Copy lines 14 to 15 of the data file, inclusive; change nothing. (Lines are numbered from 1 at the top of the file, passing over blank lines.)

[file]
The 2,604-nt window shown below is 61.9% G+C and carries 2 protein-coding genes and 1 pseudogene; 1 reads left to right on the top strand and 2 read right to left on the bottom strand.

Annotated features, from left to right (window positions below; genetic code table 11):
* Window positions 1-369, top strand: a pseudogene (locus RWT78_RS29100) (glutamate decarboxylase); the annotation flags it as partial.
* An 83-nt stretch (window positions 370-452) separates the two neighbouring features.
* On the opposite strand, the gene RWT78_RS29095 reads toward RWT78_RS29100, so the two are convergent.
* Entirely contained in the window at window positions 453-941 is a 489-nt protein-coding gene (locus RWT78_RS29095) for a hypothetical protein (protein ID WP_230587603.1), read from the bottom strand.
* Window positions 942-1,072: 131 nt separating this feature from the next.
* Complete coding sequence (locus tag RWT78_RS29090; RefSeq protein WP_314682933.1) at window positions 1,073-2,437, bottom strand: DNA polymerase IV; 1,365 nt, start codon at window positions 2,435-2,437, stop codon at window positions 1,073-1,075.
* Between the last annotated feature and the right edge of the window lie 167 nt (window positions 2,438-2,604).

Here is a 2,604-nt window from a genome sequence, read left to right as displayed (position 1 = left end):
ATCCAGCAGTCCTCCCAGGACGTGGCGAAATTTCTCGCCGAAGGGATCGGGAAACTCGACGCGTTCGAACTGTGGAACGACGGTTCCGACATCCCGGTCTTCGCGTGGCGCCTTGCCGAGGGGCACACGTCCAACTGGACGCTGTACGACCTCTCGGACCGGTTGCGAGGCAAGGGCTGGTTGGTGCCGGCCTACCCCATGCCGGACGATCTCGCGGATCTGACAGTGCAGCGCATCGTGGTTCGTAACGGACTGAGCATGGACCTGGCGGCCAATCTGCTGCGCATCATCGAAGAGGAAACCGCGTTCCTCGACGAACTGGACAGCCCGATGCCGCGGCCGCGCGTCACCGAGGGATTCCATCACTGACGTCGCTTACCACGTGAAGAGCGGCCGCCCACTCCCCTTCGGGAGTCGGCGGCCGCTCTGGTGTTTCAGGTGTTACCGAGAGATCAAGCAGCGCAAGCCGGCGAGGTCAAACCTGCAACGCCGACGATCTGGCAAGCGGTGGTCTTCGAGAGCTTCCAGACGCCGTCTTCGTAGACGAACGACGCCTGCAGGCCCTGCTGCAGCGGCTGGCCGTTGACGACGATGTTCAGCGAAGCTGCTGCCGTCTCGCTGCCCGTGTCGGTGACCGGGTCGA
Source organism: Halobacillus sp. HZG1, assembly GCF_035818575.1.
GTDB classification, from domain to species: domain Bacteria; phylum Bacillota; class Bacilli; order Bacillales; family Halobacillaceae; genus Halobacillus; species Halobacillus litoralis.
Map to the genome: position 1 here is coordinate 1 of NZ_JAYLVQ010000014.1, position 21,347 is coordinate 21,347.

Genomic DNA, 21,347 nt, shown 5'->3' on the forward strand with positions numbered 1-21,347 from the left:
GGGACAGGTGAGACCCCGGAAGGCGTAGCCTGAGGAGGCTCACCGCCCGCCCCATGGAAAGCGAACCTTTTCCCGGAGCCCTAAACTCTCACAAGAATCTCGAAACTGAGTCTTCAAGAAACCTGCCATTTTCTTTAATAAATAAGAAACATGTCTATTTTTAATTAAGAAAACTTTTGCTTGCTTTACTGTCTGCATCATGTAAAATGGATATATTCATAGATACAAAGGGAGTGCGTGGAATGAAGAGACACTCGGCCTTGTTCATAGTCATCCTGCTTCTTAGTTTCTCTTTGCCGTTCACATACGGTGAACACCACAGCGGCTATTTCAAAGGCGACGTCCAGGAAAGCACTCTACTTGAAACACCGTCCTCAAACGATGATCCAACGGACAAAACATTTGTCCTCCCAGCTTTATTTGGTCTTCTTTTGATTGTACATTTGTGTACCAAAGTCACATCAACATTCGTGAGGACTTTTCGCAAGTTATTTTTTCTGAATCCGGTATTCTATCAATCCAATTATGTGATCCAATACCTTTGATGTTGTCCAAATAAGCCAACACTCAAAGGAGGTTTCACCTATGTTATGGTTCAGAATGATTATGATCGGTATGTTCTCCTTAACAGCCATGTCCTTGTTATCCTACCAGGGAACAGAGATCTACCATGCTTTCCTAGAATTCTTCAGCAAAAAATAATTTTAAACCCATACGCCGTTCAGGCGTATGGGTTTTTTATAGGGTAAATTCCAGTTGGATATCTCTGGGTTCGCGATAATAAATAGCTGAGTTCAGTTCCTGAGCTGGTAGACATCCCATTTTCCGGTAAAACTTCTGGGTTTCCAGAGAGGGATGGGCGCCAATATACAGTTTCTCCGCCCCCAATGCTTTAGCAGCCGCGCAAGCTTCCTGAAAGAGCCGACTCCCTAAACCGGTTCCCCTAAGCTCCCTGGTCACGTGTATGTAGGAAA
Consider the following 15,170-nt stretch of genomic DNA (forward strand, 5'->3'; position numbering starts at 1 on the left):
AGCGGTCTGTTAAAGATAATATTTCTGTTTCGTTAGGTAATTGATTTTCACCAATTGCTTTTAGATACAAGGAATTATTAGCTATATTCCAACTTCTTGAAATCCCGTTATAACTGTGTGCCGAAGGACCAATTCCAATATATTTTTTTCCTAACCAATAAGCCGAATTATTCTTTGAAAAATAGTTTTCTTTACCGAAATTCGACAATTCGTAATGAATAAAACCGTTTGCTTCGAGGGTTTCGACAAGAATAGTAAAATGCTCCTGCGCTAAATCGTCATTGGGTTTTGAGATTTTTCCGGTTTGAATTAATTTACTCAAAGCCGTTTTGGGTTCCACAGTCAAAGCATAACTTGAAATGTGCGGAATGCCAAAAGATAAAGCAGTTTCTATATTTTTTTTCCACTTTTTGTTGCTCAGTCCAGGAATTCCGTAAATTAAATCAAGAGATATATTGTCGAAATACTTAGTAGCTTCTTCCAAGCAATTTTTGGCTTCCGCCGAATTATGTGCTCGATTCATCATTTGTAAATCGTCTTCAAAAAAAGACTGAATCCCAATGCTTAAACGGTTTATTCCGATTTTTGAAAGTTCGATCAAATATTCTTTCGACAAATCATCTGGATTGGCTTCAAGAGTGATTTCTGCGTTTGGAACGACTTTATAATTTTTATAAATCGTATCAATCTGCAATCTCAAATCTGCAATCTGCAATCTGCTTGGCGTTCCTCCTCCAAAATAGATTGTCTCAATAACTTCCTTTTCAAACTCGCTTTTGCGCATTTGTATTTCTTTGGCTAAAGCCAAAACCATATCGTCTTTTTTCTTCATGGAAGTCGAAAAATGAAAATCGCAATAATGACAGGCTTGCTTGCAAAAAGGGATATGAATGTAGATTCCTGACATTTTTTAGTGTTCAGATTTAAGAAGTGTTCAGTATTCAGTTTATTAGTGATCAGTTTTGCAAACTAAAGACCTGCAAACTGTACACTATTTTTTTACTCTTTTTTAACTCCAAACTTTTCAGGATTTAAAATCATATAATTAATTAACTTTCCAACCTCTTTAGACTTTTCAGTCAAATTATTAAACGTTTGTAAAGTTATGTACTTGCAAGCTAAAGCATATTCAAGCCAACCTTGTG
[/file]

Map to the genome: position 1 here is coordinate 1 of NZ_JAYLVQ010000014.1, position 21,347 is coordinate 21,347.

Genomic DNA, 21,347 nt, shown 5'->3' on the forward strand with positions numbered 1-21,347 from the left: